Fortunately Saturday saw a gradual easing of the conditions as we completed preparations for our visitors, donated our redundant Avon outboard bracket to a surprised and appreciative flotilla skipper, and acquired a rather tedious new neighbour (RN officer seconded to NATO) – and some pleasant enough Germans.
25th July – 1st August 1993
In calm weather we finished our cleaning and polishing and Julie went off with Elias the Taxi to pick up Molly and Dorothy from the airport, returning in mid-afternoon: Molly had gallantly toted a hefty bag containing (amongst other things) a new heat exchanger, water pipe, genoa cars, mail and a couple of bottles of gin! In the morning Nigel took the early bus into Argostoli in the hope of picking up some letters forwarded from Corfu (no joy – they eventually reached us via London) and did some food shopping as well – Julie and guests pottered around Ayia Eufimia until Nigel got back at midday. After lunch we motored up to Kalo Limani and had the anchorage all to ourselves on a lovely peaceful evening: did our well-tried lamb pirzola barbecue, followed by bananas and rum.
Next day saw us headed back north up the Ithaca channel and out on a course for Sivota Creek on the south coast of Levkas: we sailed across for 2½ hours in a comfortable F3/4, backing from NNW to W, and the ladies took turns at the wheel for a while. Difficulty identifying the entrance to Sivota (our GPS fixes didn’t seem to match the topography) eventually led us to the correct conclusion that there was an error of about 1½ miles in the lat/long positioning of the chart! Sivota had clearly been a much more attractive place before new quays were built (and tavernas established) to cater for several Sunsail flotillas based there, but in spite of a slightly dusty and scruffy air it was well sheltered, and there was plenty of room (for some reason most visiting yachts chose to moor offshore) to go stern-to. Molly and Dorothy went for a stroll along the water-front; we joined them for a beer a little later and eventually tracked down a phone for them to ring home. Our departure was not altogether as smooth as usual – we started by losing the end of one of the flag halyards (demonstration of hauling Julie up to the cross-trees), then hooked our neighbour’s anchor chain, and in the process of freeing it dropped the boat hook under the chain.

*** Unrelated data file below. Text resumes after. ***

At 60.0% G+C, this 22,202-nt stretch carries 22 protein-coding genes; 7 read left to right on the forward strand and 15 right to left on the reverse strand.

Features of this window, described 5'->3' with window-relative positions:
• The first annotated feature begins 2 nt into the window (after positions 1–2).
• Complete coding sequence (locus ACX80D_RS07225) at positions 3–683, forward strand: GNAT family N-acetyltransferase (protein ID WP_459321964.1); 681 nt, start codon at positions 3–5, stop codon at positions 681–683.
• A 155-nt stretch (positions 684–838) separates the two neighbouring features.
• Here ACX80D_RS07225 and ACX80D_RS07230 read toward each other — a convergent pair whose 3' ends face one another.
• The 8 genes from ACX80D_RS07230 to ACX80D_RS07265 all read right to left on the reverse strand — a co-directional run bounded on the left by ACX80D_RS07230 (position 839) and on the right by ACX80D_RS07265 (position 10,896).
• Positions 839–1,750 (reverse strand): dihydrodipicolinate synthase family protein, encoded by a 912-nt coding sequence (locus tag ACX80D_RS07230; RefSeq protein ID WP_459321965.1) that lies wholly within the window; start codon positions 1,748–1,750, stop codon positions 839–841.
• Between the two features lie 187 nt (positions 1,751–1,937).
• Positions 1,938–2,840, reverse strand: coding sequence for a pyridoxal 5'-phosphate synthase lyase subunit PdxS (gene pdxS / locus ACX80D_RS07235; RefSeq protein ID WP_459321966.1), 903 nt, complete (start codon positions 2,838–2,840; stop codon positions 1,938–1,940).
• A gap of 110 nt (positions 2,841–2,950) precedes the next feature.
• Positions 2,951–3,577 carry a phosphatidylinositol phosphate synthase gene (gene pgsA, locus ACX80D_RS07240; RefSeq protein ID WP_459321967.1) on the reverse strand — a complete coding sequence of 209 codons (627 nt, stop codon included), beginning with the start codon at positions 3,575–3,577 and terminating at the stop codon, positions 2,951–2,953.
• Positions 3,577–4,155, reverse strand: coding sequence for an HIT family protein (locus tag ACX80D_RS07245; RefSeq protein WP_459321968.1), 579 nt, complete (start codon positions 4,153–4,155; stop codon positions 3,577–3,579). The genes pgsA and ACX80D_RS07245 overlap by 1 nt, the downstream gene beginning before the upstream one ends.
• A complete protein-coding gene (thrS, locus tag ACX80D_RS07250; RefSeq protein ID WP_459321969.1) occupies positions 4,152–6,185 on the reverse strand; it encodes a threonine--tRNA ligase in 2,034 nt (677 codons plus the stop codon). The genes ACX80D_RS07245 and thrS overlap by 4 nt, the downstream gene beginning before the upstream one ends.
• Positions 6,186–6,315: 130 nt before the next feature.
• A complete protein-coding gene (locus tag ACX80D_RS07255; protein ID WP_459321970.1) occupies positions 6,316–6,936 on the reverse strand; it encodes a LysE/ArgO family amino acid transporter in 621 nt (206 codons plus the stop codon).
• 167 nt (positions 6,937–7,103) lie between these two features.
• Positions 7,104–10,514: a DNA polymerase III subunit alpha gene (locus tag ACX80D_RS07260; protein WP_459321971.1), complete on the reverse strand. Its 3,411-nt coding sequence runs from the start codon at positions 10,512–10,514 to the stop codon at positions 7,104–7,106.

Fortunately our (Swiss) neighbours chose to leave immediately afterwards, our boathook appeared, floating just below the surface, and Julie (who else) dived in and retrieved it! We motored up the lovely Meganisi channel to Vlikho Bay, anchored in our previous spot, took the ladies to the beach for a paddle, then went ashore for an excellent taverna dinner. During the afternoon we demonstrated another facet of life afloat by taking the loo pump apart to unblock it – Dorothy (probably the culprit) was greatly relieved that we seemed to regard this as all part of the day’s work! Thursday morning saw us anchored off Nidri, opposite Tranquil Bay: Nigel stayed to look after the boat while Julie rowed the dinghy ashore with our guests, finding Nidri a pleasant enough place in spite of its tourist trap reputation. Touristy certainly, but helpful and friendly people – a pity they have spoiled the waterfront square by turning it into a car park….
Over to Meganisi in the afternoon, we found our previous anchorage in Kapali Bay already full, so we moved to the next bay (Abelike) and got close in to a cove off a small beach without too much litter on it – shared the space with two boats of a Sunsail flotilla (not very friendly, though we were amused to hear their speculation from the beach on what we were doing there!) Roast chicken on deck under the stars went down very well. In the morning we motored down the east side of Meganisi in flat calm (so flat that Julie spent an hour or two below putting together a moussaka), pause for lunch in a pretty, step-sided cove near the southern tip of the island, then pushed on to Fiskhardo in what would have been a nice wind (W F4) had we been going the other way!